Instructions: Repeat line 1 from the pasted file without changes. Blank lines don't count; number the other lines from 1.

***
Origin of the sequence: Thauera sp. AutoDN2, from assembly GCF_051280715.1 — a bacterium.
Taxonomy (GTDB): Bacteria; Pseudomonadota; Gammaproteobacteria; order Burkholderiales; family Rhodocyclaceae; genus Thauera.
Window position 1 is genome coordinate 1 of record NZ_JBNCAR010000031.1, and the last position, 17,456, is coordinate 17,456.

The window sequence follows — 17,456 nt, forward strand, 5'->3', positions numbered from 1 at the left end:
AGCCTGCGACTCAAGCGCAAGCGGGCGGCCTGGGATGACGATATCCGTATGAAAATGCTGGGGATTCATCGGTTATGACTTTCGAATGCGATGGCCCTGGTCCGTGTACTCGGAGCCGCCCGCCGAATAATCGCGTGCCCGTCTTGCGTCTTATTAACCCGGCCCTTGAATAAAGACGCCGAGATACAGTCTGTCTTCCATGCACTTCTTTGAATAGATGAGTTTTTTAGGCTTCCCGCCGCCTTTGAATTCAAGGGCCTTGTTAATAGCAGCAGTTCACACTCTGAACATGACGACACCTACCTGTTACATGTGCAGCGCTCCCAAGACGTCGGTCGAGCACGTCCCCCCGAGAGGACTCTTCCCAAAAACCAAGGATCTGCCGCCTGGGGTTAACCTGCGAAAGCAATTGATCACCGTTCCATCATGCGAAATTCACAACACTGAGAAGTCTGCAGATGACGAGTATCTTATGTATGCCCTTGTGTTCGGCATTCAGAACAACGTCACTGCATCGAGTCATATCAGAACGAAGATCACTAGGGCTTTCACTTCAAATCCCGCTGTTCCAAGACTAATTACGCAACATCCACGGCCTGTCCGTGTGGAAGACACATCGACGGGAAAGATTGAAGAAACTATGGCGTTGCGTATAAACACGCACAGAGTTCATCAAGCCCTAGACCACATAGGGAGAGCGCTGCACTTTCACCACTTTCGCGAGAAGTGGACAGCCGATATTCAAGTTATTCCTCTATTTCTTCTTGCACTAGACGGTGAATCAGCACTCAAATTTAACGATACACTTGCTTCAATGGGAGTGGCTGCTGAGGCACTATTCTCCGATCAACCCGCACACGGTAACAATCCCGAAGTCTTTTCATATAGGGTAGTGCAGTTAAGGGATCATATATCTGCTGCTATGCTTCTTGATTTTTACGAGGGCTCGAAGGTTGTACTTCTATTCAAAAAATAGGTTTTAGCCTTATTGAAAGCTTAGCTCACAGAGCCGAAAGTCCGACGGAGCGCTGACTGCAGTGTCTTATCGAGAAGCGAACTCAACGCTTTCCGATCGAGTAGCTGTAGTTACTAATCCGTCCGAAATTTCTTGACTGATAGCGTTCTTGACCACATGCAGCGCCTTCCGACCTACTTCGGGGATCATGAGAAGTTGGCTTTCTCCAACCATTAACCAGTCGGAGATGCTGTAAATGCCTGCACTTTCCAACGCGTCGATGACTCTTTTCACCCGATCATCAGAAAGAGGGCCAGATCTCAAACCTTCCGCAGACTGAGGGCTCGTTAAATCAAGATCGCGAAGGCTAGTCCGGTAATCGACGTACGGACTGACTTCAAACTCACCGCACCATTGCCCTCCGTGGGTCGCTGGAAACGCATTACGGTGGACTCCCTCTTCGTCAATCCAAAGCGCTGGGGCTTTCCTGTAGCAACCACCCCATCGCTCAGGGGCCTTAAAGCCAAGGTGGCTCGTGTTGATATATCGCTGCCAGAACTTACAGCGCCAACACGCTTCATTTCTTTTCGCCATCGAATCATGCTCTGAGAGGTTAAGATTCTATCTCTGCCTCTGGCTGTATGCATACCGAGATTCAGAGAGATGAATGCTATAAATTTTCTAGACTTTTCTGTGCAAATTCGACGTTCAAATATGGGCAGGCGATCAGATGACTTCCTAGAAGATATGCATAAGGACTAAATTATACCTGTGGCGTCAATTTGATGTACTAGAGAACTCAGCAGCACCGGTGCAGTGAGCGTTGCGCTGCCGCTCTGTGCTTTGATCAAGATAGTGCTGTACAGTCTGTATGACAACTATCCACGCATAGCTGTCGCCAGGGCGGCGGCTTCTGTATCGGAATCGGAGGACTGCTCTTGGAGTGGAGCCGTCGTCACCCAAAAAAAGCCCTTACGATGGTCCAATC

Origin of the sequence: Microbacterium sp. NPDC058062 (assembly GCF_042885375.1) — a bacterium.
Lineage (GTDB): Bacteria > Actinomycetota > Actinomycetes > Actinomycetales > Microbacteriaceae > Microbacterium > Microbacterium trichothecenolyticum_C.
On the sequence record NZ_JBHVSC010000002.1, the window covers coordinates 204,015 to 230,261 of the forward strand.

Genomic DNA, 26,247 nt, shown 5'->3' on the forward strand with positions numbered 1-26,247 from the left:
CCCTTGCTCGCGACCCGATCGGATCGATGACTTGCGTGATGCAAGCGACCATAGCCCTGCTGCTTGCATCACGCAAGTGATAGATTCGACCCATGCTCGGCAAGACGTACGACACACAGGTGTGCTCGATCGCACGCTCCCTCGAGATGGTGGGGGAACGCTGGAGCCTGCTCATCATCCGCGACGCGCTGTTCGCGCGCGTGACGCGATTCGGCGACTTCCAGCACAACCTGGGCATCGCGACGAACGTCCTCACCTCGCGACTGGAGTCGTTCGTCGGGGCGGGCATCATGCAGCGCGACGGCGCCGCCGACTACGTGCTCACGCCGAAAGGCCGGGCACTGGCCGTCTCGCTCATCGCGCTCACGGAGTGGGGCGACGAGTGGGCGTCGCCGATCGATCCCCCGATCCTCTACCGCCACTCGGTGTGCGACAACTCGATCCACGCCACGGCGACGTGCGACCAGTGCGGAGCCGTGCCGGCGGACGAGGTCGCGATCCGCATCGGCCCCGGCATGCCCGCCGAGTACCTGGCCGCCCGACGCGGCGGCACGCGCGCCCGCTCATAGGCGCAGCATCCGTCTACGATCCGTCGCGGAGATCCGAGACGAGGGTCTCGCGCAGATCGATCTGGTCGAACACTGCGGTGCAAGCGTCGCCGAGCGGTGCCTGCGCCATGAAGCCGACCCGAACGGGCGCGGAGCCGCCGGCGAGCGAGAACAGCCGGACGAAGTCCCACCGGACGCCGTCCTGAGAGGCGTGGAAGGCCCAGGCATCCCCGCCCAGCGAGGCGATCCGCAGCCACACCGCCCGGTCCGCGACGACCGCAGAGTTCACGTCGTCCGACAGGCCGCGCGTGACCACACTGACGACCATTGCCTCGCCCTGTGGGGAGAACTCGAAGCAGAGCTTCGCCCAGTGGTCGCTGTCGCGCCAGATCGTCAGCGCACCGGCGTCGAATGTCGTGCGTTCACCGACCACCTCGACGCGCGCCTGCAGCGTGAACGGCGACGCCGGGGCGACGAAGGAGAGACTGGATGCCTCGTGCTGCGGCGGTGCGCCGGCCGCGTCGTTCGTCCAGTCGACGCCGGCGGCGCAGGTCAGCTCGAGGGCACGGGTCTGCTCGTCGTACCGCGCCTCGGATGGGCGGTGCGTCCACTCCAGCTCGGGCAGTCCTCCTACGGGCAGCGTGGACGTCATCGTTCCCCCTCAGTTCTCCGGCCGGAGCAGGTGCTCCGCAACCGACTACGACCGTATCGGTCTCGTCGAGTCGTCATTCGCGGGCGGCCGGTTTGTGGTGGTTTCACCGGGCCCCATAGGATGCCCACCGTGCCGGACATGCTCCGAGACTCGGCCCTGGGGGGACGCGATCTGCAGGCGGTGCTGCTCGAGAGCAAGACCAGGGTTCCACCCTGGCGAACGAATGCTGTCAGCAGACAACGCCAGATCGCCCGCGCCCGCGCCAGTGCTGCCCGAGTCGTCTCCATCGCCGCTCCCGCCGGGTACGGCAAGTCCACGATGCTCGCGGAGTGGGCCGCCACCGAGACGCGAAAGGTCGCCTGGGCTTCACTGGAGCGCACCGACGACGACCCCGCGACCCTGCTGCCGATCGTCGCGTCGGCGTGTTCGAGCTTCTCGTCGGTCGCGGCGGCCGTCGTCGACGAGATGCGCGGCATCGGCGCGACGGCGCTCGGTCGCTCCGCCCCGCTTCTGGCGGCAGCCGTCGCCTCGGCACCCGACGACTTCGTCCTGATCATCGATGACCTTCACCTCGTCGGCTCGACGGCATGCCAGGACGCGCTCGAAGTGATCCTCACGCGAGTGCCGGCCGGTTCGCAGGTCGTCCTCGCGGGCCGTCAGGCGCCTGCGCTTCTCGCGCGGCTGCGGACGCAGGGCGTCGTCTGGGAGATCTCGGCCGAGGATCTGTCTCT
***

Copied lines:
Origin of the sequence: Thauera sp. AutoDN2, from assembly GCF_051280715.1 — a bacterium.